The Irish Water Spaniel is a high energy, spirited dog. They are often mistaken as Poodles, but they were actually bred to do similar jobs that Poodles originally were bred to do (hunting, pointing, retrieving). While still popular in Ireland, the Irish Water Spaniel never quite caught on in the United States. With a firm owner, they can make wonderful companions.
Illustration courtesy of the Swedish Kennel Club
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Irish Water Spaniels are also known by another, less flattering name: Rat Tail Spaniels.
Irish Water Spaniels are a Spaniel-type breed that hail from Ireland. They are the largest of the Spaniel varieties and perhaps one of the oldest Spaniel breeds in existence. Irish Water Spaniels can trace their roots in Ireland to at least 1,000 years ago. As a result, they feature heavily in old Irish folklore. Their exact genetic make up remains murky, but it is thought that they were probably created using the Poodle as well as the now extinct English Water Spaniel. Today’s Irish Water Spaniels were developed in Ireland in the 1800s.
Irish Water Spaniels don’t really look like Spaniels at all. While they have the flowing, long ears typical of this type of dog, their coat, stature, tail, and face are completely different from anything we associate as Spaniel-like. It is likely that they were bred to work in the water—their tightly curled and waterproof coats aong with their webbed feet make them formidable swimmers.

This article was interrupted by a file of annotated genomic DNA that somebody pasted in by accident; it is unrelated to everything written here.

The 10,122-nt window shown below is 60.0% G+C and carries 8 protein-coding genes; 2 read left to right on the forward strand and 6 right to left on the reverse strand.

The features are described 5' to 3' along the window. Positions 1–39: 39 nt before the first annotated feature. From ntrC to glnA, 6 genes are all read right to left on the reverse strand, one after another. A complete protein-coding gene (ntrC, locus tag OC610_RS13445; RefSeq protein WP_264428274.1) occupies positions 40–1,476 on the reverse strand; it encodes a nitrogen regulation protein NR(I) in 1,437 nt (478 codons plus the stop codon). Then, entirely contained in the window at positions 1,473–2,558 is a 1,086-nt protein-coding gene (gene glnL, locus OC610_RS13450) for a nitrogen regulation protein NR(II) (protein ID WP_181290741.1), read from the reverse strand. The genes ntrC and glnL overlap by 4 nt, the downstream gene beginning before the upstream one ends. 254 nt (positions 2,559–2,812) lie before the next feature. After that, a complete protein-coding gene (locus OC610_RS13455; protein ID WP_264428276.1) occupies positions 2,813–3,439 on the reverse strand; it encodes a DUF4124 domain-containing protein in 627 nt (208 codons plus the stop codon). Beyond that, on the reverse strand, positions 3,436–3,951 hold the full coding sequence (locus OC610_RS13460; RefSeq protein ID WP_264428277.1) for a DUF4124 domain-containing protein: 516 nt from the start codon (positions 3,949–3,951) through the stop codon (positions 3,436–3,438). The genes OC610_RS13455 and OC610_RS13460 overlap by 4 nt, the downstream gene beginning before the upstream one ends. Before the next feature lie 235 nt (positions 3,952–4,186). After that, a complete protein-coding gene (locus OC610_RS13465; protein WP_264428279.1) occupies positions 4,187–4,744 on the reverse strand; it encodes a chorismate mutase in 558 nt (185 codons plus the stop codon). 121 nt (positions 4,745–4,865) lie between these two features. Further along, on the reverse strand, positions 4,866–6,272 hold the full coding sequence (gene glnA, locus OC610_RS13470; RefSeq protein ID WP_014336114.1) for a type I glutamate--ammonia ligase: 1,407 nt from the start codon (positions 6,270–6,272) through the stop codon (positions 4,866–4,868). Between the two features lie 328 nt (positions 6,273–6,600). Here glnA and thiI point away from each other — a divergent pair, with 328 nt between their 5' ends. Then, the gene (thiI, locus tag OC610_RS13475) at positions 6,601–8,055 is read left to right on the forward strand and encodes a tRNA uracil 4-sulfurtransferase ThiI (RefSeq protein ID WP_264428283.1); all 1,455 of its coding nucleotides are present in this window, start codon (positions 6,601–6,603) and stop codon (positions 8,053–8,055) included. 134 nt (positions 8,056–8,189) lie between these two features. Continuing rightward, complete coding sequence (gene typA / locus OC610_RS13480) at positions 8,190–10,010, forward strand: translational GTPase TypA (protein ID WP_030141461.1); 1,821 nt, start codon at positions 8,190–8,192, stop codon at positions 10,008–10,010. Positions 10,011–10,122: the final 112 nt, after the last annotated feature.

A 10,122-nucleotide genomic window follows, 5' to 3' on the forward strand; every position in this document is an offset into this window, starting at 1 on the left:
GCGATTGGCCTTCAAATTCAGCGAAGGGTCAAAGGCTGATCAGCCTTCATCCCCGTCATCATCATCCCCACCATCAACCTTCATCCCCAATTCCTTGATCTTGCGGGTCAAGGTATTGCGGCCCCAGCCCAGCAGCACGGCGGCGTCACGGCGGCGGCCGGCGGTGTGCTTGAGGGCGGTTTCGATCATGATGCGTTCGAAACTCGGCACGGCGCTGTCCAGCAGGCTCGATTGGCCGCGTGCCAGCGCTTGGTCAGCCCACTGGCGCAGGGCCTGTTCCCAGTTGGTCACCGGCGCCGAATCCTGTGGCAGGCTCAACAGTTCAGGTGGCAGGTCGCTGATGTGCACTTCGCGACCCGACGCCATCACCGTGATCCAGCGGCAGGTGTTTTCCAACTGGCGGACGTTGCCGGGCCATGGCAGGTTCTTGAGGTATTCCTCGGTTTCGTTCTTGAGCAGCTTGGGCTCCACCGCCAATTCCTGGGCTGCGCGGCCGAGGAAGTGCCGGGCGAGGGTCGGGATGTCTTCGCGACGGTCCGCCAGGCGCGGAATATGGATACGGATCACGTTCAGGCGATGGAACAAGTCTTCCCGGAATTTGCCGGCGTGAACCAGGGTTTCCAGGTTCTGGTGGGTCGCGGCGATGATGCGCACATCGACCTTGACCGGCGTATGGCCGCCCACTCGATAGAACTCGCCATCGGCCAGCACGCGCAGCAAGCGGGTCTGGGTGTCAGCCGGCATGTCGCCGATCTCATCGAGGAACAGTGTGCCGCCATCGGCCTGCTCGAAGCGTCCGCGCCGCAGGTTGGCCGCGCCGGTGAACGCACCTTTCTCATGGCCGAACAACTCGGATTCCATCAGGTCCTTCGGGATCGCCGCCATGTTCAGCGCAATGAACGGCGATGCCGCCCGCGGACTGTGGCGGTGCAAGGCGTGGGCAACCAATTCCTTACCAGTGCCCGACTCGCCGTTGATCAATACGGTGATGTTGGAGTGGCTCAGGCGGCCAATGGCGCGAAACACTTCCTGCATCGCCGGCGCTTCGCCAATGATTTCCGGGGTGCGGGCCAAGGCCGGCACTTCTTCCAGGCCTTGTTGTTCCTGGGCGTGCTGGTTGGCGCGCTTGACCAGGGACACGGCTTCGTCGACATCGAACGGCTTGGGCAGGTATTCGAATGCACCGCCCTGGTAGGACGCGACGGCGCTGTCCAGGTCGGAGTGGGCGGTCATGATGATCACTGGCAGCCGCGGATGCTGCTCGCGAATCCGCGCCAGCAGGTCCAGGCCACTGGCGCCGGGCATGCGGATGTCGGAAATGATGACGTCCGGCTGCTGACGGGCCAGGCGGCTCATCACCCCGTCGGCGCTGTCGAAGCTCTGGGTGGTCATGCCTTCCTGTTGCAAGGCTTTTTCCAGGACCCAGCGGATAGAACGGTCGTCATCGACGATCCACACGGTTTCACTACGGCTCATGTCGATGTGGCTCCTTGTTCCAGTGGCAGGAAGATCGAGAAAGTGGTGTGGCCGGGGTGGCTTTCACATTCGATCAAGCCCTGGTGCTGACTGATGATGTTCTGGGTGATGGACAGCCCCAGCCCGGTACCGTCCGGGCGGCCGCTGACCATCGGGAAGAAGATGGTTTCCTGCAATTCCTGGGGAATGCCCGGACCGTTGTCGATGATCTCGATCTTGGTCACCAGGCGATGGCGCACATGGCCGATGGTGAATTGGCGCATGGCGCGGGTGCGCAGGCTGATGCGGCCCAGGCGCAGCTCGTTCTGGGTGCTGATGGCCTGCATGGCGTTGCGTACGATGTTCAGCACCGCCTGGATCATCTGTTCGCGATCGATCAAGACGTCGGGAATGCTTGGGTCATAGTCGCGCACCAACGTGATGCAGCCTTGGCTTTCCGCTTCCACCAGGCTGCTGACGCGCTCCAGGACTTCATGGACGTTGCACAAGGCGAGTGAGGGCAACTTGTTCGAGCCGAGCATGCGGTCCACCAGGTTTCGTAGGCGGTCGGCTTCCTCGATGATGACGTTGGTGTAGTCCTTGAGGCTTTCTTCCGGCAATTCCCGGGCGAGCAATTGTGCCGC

Irish Water Spaniels make excellent pets. They are especially well suited to an active family because they enjoy spending time outside and have relatively high energy levels. Irish Water Spaniels that are not given enough exercise can become mischievous and may go looking for other ways to entertain themselves during the day. They can adapt well to city and apartment life provided that they are given an outlet for their energy; however, they are truly more suited to a suburban or rural home, especially if they have access to water. They are relatively relaxed in the home once they have had adequate physical activity during the day. They make excellent contenders in dog sports such as obedience, agility, and hunting trials because of their intelligence and eagerness to please. Irish Water Spaniels are very good with children and are very loving with their family members.
Irish Water Spaniel’s may not do well with other pets. While they might get along well with other dogs, they are not a great choice for families that have other pets like cats or rodents. Early training and socialization will go a long way in ensuring that Irish Water Spaniels get along well with the other furry members of the family.
While they are recognized and registered with the American Kennel Club, Irish Water Spaniels are a rare breed both in their native Ireland and around the world.